I am designing a new project which demands the usage of DRAM. I have never interfaced with one before, so my knowledge is rather limited. By analyzing the requirements, it would be sufficient to go with a 128 Mbit capacity running at 100 MHz with a 16 bit transfer per cycle.

By doing the research, I concluded that a SDR DRAM should be my choice for the following reasons:

  • The controller is simpler to implement (I am aware that there are controllers available and also vendors may provide their own, but I may implement my own for learning purposes)
  • It is good entry level for DRAM
  • It does not need dedicated FPGA pins, so more flexibility
  • The PCB layout is simpler due to the single ended, 50 Ohm impedance traces, versus the differential of the DDR
  • A 16-bit SDR bus has the same number of traces as the 8 bit DDR, so no saving on this
  • It uses 3.3V so I don't have to mess with different voltages on the banks (vs the SSTL of DDR)
  • A SDR is cheaper than DDR
  • Power consumption is lower in DDR, but the SDR consumption is not prohibitive or excessive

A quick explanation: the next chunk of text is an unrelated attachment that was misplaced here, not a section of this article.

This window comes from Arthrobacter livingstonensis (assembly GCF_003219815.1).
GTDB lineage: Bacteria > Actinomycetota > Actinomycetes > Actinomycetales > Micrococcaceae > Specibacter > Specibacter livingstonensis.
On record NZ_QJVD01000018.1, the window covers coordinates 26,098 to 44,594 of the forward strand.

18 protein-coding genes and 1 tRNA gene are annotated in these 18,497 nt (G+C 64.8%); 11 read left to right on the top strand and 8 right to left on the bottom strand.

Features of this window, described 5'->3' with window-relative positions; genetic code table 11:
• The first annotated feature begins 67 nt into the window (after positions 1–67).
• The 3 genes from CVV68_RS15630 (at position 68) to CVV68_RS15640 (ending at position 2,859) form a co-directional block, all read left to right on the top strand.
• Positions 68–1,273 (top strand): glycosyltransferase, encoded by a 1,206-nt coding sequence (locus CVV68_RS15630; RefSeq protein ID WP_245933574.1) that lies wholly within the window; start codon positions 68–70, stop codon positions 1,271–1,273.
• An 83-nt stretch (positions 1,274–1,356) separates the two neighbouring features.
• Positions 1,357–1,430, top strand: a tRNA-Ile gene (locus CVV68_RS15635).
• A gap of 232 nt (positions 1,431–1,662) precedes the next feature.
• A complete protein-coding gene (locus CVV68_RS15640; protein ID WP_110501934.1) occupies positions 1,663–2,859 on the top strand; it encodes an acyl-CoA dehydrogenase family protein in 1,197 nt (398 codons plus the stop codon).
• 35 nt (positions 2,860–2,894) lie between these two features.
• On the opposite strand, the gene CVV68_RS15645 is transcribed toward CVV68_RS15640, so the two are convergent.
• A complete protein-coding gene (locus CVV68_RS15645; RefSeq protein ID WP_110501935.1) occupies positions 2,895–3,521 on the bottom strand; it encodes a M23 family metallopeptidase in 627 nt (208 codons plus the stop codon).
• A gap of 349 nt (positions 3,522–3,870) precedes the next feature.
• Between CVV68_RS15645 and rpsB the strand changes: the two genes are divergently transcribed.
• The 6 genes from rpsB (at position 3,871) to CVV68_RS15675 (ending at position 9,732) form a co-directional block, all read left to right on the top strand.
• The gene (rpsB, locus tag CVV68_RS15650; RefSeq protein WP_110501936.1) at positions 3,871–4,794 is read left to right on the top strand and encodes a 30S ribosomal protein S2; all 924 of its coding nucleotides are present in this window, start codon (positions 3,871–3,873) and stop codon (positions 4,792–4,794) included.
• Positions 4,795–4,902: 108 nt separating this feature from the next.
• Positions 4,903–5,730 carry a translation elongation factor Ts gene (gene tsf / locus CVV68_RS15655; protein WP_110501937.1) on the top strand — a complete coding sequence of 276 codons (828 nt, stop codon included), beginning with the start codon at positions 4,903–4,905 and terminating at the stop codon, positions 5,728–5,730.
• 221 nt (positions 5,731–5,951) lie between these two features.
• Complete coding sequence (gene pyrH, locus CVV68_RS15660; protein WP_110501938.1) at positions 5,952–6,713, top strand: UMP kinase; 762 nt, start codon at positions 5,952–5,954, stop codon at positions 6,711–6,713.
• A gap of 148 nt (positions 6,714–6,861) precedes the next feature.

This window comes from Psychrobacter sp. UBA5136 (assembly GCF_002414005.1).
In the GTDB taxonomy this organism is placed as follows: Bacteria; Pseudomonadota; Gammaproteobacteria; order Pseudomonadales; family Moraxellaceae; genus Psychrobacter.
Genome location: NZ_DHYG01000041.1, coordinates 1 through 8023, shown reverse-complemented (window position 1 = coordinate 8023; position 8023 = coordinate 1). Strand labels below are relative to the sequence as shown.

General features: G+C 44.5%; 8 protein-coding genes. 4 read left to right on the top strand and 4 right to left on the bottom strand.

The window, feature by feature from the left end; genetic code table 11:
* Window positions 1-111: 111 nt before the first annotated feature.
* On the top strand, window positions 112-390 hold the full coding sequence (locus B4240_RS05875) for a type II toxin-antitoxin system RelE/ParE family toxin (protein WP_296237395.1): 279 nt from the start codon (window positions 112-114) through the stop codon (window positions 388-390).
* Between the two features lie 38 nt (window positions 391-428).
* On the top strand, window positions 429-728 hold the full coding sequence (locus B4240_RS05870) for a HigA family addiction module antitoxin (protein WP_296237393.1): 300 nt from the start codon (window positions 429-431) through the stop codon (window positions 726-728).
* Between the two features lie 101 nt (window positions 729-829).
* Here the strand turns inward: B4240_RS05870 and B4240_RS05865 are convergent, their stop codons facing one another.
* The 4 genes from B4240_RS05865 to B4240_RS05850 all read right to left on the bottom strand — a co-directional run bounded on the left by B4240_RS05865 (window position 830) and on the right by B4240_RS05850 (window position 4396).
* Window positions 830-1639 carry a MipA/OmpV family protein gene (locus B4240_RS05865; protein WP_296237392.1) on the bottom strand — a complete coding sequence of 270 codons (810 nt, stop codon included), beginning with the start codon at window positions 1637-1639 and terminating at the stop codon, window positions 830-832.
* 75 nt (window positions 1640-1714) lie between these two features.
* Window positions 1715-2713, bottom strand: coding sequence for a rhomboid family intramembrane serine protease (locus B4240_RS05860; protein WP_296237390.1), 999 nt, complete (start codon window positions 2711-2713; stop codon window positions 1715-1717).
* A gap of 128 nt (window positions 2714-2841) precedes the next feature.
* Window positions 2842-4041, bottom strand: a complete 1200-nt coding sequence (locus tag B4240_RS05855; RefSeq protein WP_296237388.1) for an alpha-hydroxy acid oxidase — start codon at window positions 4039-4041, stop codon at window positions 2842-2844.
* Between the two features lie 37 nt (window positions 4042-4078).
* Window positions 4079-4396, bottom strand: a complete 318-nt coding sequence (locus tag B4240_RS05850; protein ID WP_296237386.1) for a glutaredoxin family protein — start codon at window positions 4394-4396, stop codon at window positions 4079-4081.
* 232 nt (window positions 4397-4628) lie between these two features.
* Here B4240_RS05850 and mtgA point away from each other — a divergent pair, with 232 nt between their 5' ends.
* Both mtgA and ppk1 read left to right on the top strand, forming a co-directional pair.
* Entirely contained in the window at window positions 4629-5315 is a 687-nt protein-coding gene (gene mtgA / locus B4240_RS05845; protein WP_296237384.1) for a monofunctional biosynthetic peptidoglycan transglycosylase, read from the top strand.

Now, based on the above, is there a major reason which I am not aware and have not considered that I should prefer going with DDR instead?

  • \$\begingroup\$ Personally, I would prefer DDR for the vastly improved bandwidth (I do a lot of HD video processing), but I have a client that wants to use a small "pseudo-SRAM" (actually DRAM inside) with an SDR interface, the Alliance AS1C8M16PL-70BIN. It comes in speed grades up to 133 MHz (burst mode), and is much lower power than most DDR SDRAM, along with all of the other advantages you list. \$\endgroup\$
    – Dave Tweed
    Oct 19, 2020 at 22:58

1 Answer 1


This seems like an XY problem.

Nevertheless, I'll answer:

  • DDR DRAM part types are more available (SDR is becoming / has become obsolete)
  • SDR is not cheaper. Not on a per-bit or per-device basis. It's considered specialty now.
  • You still need to route carefully for timing reasons, be it SDR or DDR
  • DDR uses source-sync timing which is much easier to meet. SDR uses system-sync, which faces skew problems
  • Lower power (DDR is made on smaller device nodes than SDR)
  • Available reference designs (Zynq, etc.) use DDR.

As far as the I/O voltage, it's not such a big deal to place the DRAM pins on the appropriate banks (e.g., 1.8V for DDR2) and power them separately. Suitable DCDC regulator ICs for this are very cheap (1-2A, less than 10 cents in volume).

And differential routing should not be a stumbling block. This only affects DQS and CLK. That's two pairs. In return you get better timing.


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